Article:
One afternoon as I was studying, a boy I had gotten into an argument the night before showed up at my house. He said he would make it up to me, but I never thought he'd show up the way he did, probably because he didn't mean anything to me. He walked in and demanded to see me. Although his intentions were good, I got him out of the house almost instantly. But it was too late, the maid had already told my Dadi and when my dad found out, he almost killed me.

Before this, I admired my dad. He was always very strict with me and I always remember fearing him as a kid more than loving him; probably due to the fact that he was rarely home, but as the top cardiologist of the town, it's understandable. He was saving the lives of strangers every day but he was breaking my heart and he didn't even know it.

On this particular incident, he slapped me repeatedly across the face so much, my ears rang. The ring stayed for a few days and it could only be compared to a bomb going off in your head. His Italian leather boots were exquisite and sharp in the way they kicked me to the ground. He kicked me like a madman and I honestly thought it would kill me. At the time, I questioned why it didn't. I couldn't walk without feeling it and even now, almost two years later,  I have visible dents in my bones. I wasn't allowed to go to school, my dad said I would "stay at home and train to be a housewife".

This is an Interventional Cardiologist. A lifesaver to the world who almost murdered his own daughter. Ironically, it was his mother that stopped him from killing me. Even then I remember him telling me that if she didn’t, he would've never left me alive.

I confided in my Phuppo a lot during this time. She didn't know anything but she had been through so much, seeing her strong kept me strong. She showed up at my house one morning with photos she had found me online. More than anything she was concerned. But when the same photos resurfaced again, it was my 17th birthday and she came to the house and exploded. She went through my room herself before moving all my things down to my mother's room, forcing her to keep me with her. I had to bear it, it was the deal, she wouldn't tell my dad as long as I'd comply.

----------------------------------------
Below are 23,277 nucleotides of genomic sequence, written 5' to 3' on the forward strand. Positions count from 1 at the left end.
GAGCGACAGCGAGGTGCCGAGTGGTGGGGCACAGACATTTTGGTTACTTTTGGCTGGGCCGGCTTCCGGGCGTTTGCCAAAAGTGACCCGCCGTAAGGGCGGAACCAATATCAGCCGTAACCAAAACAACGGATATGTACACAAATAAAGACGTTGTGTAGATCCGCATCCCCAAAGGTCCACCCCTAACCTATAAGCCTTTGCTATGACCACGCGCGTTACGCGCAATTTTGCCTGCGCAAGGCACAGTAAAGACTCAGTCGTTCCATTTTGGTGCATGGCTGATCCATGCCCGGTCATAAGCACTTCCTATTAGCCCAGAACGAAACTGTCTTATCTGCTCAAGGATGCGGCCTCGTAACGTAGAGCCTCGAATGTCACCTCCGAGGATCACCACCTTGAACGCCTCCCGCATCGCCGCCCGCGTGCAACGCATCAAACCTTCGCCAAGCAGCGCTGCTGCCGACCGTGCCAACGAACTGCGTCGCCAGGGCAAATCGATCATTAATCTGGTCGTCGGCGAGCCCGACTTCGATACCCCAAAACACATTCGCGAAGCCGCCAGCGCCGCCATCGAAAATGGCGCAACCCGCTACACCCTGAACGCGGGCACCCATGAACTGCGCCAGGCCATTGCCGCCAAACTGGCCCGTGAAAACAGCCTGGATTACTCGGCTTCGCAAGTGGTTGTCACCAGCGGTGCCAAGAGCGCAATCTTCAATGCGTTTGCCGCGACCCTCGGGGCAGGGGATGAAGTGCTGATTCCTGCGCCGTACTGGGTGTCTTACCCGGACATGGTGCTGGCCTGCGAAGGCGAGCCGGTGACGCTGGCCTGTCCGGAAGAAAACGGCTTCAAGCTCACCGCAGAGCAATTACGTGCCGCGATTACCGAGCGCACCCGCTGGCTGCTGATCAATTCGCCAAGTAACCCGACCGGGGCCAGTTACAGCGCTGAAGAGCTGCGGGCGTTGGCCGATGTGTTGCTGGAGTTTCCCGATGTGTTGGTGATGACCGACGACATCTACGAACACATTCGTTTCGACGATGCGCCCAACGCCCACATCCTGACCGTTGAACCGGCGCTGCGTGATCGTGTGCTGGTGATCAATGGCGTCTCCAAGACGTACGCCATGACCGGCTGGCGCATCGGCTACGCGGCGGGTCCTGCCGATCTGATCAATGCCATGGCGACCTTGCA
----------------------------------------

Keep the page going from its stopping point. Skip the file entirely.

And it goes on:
It didn't make a difference. About a month after that, I went with one of my girlfriends one morning for coffee. I didn't ask or tell anyone, I went from school in a taxi. When my dad found out, he beat me up again. The side of my face was bruised and once again, I couldn't go to school. I felt useless. I felt unloved. I felt like dying. I swallowed an entire bottle of pills and I cried myself to sleep, hoping that I wouldn't wake up. When I did, I was in so much agony. My body was wailing with agony, it was literally death without dying. My soul was excruciating with pain; it was so lost, I had become so lost.

As time moved on, I tried to fake it, I tried to do well in school, I knew that would be my only way out. My Phuppo came to my house again almost 3 months ago. This time she was infuriated because my Dadi's sister showed her those same old photos. My Phuppo beat me up in front of my siblings and my mother. She beat me up with her shoes and the slurs she was roaring still replay in my head. I turned myself off, I wasn't responding, and because I wasn't, my Dadi was encouraging the abuse saying